AWS: EBS Update: Elastic EBS Volumes

Amazon Web Services (AWS) logo consisting of 3 orange boxes stacked diagonally as if it were a forward slash. The fourth is to the right of the top-most box. Under the boxes is the wording "amazon" and "web services" below that in black lower-case text.

A couple years ago Amazon Web Services (AWS) introduced one of the most requested features: a mountable file system that could be used across multiple server/elastic compute/EC2 instances. In addition to that it would scale automatically — no setting a storage size — with however much data you used, just like their simple storage service (S3). It was called Elastic File System (EFS). However, elastic block storage (EBS) is still used by most to mount operating systems and often even for file storage (partially due to legacy use and since it is seen as more stable). So what happens when you reached your EBS limit? In the past it was no different than running out of hard drive space on a personal computer (or Mac). Most people panicked, freaked out, panicked some more, then started the long process of adding a new, larger drive (EBS volume) and copying all the existing data over from the old drive or adding a new drive then altering a bunch of software code to split where it can find the data.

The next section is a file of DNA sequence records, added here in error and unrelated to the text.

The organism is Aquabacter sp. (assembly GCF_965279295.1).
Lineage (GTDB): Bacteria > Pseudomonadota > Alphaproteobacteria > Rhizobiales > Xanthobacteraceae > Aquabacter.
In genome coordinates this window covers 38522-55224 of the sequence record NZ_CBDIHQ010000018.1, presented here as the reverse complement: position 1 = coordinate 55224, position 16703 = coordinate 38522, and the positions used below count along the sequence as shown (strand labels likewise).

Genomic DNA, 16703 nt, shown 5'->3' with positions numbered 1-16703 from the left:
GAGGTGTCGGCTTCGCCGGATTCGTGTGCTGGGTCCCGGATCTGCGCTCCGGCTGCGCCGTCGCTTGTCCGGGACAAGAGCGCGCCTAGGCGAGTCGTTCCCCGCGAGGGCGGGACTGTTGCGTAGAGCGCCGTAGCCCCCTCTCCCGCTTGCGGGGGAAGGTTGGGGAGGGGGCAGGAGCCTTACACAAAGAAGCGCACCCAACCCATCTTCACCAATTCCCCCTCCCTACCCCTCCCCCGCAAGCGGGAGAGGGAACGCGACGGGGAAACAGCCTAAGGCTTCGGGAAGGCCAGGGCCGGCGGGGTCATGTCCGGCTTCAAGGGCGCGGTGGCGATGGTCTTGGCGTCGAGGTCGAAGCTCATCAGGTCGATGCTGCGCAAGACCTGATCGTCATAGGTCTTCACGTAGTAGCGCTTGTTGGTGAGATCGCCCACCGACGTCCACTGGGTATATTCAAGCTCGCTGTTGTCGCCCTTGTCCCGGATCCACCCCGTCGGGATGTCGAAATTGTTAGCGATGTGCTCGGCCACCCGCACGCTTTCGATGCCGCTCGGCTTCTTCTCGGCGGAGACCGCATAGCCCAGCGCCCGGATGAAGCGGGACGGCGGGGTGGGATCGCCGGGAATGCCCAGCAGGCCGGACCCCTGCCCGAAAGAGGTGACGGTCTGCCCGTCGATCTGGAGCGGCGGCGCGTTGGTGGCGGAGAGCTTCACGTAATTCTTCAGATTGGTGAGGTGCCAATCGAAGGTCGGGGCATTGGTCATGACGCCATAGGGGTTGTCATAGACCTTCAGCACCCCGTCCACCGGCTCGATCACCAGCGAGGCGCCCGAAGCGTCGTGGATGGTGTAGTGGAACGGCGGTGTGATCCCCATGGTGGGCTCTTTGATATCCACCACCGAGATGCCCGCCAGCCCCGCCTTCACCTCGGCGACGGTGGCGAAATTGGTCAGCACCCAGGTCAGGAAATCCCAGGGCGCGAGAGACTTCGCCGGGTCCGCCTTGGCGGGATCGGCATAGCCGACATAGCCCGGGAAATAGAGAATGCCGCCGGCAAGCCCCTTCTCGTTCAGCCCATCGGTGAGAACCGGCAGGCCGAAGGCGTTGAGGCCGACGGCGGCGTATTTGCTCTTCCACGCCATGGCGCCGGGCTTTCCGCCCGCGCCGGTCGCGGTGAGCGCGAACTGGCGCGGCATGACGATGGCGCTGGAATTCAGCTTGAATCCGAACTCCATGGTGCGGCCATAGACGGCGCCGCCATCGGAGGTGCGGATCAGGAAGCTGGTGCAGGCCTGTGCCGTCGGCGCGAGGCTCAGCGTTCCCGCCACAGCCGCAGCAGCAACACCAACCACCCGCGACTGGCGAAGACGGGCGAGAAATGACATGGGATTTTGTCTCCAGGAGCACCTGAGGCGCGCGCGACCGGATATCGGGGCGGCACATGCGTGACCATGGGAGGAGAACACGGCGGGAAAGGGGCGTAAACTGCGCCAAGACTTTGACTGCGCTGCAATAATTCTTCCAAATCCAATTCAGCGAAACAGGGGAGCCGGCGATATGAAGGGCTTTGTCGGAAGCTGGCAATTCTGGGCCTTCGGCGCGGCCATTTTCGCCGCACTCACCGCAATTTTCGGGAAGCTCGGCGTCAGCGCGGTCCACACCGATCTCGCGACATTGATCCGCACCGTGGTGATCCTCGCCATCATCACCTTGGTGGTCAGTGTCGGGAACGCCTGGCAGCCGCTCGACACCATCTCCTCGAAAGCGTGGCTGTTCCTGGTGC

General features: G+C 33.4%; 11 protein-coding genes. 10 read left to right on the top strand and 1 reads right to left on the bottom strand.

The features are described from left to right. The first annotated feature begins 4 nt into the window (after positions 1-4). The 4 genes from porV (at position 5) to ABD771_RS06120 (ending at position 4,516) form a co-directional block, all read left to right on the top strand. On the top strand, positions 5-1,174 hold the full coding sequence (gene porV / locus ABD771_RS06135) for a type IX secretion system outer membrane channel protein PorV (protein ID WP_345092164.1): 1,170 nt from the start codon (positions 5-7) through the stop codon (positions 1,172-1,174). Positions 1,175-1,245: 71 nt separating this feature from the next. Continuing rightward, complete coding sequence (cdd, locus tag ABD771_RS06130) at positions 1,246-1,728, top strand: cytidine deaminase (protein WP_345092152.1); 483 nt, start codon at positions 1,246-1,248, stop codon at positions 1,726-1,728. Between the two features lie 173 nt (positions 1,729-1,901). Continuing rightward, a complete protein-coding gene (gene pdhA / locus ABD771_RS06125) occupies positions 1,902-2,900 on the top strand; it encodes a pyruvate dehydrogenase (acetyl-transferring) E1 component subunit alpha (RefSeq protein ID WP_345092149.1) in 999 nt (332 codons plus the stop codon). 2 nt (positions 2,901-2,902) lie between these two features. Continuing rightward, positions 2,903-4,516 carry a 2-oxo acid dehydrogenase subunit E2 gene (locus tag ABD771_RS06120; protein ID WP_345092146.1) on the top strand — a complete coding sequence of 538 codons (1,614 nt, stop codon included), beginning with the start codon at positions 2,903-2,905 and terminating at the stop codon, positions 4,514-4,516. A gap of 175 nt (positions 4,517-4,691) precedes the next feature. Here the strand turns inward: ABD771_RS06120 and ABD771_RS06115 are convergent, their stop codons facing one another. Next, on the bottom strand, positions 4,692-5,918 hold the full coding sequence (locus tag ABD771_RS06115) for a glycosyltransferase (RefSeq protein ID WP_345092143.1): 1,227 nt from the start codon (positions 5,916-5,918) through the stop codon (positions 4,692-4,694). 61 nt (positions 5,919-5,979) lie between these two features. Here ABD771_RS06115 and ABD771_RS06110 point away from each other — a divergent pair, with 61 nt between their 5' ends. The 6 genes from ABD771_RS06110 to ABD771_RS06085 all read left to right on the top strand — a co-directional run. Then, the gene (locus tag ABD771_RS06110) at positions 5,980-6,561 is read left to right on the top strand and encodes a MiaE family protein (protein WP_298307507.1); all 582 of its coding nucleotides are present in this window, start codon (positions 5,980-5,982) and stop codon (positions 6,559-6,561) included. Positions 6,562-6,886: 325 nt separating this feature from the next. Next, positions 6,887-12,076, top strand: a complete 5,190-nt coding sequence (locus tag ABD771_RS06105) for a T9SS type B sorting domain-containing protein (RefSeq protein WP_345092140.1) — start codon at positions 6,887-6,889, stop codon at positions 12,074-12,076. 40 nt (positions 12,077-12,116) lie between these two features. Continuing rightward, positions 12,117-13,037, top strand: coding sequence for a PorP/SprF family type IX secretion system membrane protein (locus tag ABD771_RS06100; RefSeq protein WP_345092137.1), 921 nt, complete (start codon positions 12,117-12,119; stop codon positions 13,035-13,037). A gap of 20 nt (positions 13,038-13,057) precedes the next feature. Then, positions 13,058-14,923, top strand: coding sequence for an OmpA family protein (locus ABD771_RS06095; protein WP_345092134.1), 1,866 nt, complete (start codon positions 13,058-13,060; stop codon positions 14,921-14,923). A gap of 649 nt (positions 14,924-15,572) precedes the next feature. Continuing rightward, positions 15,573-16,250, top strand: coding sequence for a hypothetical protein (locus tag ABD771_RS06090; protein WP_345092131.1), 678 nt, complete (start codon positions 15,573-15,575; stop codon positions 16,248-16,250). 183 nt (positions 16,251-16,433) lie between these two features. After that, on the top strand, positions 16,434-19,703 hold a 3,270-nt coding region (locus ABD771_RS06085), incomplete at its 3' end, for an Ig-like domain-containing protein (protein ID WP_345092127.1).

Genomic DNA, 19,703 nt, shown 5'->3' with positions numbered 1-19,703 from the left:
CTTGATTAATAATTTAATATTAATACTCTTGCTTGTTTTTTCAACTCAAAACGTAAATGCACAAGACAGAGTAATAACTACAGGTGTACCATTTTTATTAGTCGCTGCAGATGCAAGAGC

Not anymore with Amazon.

AWS has now added the ability to resize EBS volumes so you can scale up your data storage needs as they grow. That means I have to umount, remove the server link, alter the size of the block, re-attach it, mount it and have a whole bunch of downtime, right? NO, they thought of that too. You can alter the size while it is still connected and mounted to your server, adding more space without shutting anything down. Live block storage scaling.

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